Jesse Hassenger faces a crisis of American masculinity, sort of.
I’ve been seeing ads for He’s Just That Into You: The Movie for a bunch of months now, and there’s something that nags at me apart from the fact that it looks generic, sitcommy, and faintly dated (there is something epically sad about a joke that involves someone explaining MySpace to Drew Barrymore in 2009). The movie is an ensemble rom-com, so it necessitates casting a bunch of guys and a bunch of girls, and I’m repeatedly struck by the ridiculous imbalance between the all-star women and the men who look like they could collectively sign on to a TV pilot in, say, fall 2010.
Taken on its own, a romantic comedy featuring a higher-powered female lead isn’t so odd; these movies, for better or (usually much much) worse, are about the woman or women, on screen and in the audience. Of course, the best (or even the semi-proficient) romantic comedies have equally memorable leads, but there are plenty of popular entries where you couldn’t name the male lead off the top of your head.
He’s Just Not That Into You, though, seems to be specifically predicated on women flummoxed by uninterested, unavailable, or hard-to-read guys. The trailer soft-pedals this a little â€“ only a few of the men are made to look like real heels â€“ but it’s still the ladies getting all twitterpated over voicemails and, uh, MySpaces. In other words, if you’re making a movie about guys who just aren’t that into a bunch of girls, shouldn’t those guys be, you know, desirable?
Let’s take a closer look at the pumped-up lady cast:
Jennifer Aniston: Look, I never really got this, but apparently she’s America’s Sweetheart, plus she’s coming off one of the biggest hits of the holiday season.
Drew Barrymore: Maybe she’s a little past her prime, but Barrymore has starred in a ton of female-appeal hits; she’s arguably the most consistently popular member of this entire cast.
Jennifer Connelly: Two of my best friends in college, one male and one female, both considered Connelly one of the most absolutely beautiful women in the world. I might not go quite all the way there, but she’s certainly known for her amazing beauty. Also her ability to stand on docks mournfully.
Ginnifer Goodwin: She’s the least well-known of the bunch, but possibly the most adorable (though I’ll take the less skinny 2004 version any day). Even in supporting roles in the likes of Win a Date with Tad Hamilton! and Mona Lisa Smile, she’s shown natural sweetness, energy, and charm.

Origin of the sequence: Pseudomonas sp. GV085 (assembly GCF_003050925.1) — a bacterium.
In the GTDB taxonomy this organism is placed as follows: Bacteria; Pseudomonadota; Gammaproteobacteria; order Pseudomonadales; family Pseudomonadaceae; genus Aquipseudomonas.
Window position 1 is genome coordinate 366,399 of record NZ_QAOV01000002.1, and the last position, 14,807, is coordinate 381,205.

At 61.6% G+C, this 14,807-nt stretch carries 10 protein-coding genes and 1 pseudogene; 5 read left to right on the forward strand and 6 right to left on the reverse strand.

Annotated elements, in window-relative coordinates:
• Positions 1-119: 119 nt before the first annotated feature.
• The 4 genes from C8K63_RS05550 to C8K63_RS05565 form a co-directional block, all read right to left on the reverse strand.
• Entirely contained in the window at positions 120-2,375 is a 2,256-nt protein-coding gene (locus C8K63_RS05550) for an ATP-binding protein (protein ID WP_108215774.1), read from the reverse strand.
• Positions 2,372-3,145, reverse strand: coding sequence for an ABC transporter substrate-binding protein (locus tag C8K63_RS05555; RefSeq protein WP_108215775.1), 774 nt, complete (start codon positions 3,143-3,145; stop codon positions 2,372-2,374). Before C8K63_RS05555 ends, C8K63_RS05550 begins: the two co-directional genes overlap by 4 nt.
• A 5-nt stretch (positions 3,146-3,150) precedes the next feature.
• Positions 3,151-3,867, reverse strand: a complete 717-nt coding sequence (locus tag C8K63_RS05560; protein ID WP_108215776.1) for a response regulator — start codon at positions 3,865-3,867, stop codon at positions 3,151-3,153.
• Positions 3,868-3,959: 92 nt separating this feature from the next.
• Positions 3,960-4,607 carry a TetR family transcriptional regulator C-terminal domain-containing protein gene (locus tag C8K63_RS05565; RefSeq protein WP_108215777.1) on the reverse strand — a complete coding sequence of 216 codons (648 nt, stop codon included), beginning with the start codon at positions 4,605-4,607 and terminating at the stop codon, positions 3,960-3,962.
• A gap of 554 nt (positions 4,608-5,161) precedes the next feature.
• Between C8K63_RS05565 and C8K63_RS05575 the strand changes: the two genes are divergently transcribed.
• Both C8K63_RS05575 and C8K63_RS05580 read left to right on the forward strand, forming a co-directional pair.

Scarlett Johannson: Many of us are a little nostalgic for Scarlett’s more sweater-y Ghost World days, but whatever, the sex-bomb version is pretty much universally acknowledged as smoking hot. Also, she’s sort of an underrated comic actress, by which I mean I liked Scoop even though no one else did, plus she was funny on several SNL appearances.
So basically: several big names, several extremely attractive women, and some overlap between the two. Whereas the men barely deserve their own bolded paragraphs.
First of all, the best one is Ben Affleck. I don’t have much hate for Ben Affleck; he does SNL a lot, he’s good in a bunch of Kevin Smith movies, and he directed Gone Baby Gone, which was excellent. Me and Affleck, we’ve put Daredevil and Pearl Harbor behind us. He’s a perfectly acceptable match to Jennifer Aniston, and even outclasses her a little because Affleck can, occasionally, be made to seem like an intelligent person, something Aniston struggles with constantly.
But Affleck is by far the movie’s biggest male “get” which would make a lot more sense if this were the year 2002. The movie also offers us, as a male equivalent to any number of actual stars, Bradley Cooper. For serious? You may remember him as the transparently assholish villain-beau to Rachel McAdams in The Wedding Crashers, or as the generic best friend in a bunch of other movies. If you haven’t seen him, just picture someone named “Bradley Cooper.” That is more or less exactly what he looks like. If you picture that guy’s bro-date to the T-Pain concert, you get Kevin Connolly. I had to look up who this guy is. Apparently he’s on Entourage. None of the women in this cast are on Entourage. Ginnifer Goodwin is on Big Love, which, like Entourage, I have never seen, but, unlike Entourage, doesn’t look or sound insufferable.
Justin Long is on hand too, presumably as the funny one, and again, OK, I can see him as fourth lead, but here is a partial list of dudes who have appeared in romantic comedies and are either funnier or better-looking than Justin Long, or both: Ben Stiller. Owen Wilson. Paul Rudd (so both!). Vince Vaughn (oh, how he could’ve rocked the “or both” in his heyday!). John Krasinski. I know Jason Bateman might’ve turned this movie down, but would it have killed them to really pursue Ryan Reynolds?
I don’t mean to get into superficialities here. Maybe the men and women of this movie are equally charming/appalling, or maybe I should take it as a sign of actress power that they don’t need more interesting male co-stars. But when you think how often decent female actors have played nothing more than the love interest, it’s telling how many of their male counterparts just aren’t that into doing the same.